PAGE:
Historical empathy in a museum: uniting contextualisation and emotional engagement

Geerte M. Savenije*, Pieter de Bruijn

*Corresponding author for this work

    Research output: Contribution to journalArticleAcademicpeer-review

    34 Citations (Web of Science)


    Museums, memorial centres and other heritage institutions use various strategies to evoke an emotional response that serves to elicit empathy with the historical events and actors that are portrayed in exhibitions. To increase historical understanding, however, both emotional engagement with and contextual understanding of these historical figures are needed. Using the concept of historical empathy, this paper examines the continuous interplay between cognitive and affective dimensions of history learning in museums. We conducted a case study at Museon in The Hague, the Netherlands. We studied a learning session on children living through the Second World War, the museum’s strategies employed in the exhibition, the entrance narratives of secondary school students participating in the session and their engagement with the exhibition and with the educational activities. While most of the students did not feel related to WWII prior to their museum visit, the museum managed to engage many of them with personal stories and artefacts and by offering multiple and new perspectives. Our findings underscore the interplay between cognitive and affective dimensions of historical empathy and show that museums can serve as powerful contexts for developing this skill among school students.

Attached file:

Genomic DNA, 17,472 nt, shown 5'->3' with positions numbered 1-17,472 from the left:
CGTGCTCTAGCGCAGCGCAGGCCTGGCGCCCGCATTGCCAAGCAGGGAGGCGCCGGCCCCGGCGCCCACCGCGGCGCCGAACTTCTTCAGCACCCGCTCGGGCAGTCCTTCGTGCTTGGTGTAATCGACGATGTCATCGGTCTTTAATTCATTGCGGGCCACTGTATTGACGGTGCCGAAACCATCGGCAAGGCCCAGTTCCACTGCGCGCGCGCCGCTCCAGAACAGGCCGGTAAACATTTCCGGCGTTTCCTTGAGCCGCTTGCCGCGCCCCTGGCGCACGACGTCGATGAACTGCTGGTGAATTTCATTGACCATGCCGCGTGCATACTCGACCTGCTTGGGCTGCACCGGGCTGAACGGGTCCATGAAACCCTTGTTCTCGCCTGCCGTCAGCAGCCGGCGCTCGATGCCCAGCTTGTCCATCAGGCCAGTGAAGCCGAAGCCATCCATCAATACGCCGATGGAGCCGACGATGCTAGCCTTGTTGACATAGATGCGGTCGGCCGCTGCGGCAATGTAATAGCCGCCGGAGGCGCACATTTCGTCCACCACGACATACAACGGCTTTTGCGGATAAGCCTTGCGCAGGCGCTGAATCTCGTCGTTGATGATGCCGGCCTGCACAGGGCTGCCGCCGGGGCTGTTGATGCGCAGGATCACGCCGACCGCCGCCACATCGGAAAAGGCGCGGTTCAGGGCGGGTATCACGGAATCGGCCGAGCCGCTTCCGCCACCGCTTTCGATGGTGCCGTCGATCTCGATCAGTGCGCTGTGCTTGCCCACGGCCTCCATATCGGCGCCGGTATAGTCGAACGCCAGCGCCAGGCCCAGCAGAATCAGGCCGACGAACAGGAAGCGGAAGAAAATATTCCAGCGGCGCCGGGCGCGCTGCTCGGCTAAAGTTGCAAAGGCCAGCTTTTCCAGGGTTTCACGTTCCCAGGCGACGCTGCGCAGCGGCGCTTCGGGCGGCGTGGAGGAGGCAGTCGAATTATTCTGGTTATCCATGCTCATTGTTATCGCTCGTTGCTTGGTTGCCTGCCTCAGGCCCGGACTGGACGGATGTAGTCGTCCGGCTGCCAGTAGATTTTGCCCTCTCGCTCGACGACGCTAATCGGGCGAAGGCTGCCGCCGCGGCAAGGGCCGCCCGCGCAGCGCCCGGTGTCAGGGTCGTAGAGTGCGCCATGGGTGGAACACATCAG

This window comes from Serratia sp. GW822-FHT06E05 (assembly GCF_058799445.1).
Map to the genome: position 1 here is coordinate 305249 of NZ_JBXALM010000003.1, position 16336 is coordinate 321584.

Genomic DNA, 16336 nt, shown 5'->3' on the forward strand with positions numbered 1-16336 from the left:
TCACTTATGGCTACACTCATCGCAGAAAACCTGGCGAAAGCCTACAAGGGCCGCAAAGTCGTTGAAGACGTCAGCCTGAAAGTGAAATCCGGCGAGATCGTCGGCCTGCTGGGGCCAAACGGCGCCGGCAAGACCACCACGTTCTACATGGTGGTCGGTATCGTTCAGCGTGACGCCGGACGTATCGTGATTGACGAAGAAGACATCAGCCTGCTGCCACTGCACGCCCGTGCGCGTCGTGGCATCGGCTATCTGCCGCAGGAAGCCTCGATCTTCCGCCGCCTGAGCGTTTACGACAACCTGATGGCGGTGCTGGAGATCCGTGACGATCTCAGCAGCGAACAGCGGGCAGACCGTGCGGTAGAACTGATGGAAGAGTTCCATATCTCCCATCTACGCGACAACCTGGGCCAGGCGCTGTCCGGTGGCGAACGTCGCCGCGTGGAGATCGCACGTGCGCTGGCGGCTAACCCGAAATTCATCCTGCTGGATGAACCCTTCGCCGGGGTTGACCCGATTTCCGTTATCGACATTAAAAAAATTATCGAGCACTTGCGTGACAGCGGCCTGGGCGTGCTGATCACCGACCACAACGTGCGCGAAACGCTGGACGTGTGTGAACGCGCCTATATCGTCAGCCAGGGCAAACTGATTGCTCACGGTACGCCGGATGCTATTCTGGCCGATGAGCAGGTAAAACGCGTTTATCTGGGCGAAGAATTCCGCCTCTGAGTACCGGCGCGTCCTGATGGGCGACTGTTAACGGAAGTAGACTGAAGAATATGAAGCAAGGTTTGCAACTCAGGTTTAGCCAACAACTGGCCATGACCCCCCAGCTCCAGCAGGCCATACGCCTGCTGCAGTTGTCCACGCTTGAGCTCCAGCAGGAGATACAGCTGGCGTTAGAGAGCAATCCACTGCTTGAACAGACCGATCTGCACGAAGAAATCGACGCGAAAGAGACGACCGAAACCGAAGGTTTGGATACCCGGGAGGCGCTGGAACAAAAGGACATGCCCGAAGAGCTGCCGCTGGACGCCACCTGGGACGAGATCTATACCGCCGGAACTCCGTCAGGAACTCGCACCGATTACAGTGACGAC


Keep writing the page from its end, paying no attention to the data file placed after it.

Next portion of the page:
Original languageEnglish
    Pages (from-to)832-845
    Number of pages14
    JournalInternational Journal of Heritage Studies
    Issue number9
    Publication statusPublished - 2017


    • Historical empathy
    • exhibition strategies
    • museum learning
    • emotional engagement
    • contextualisation


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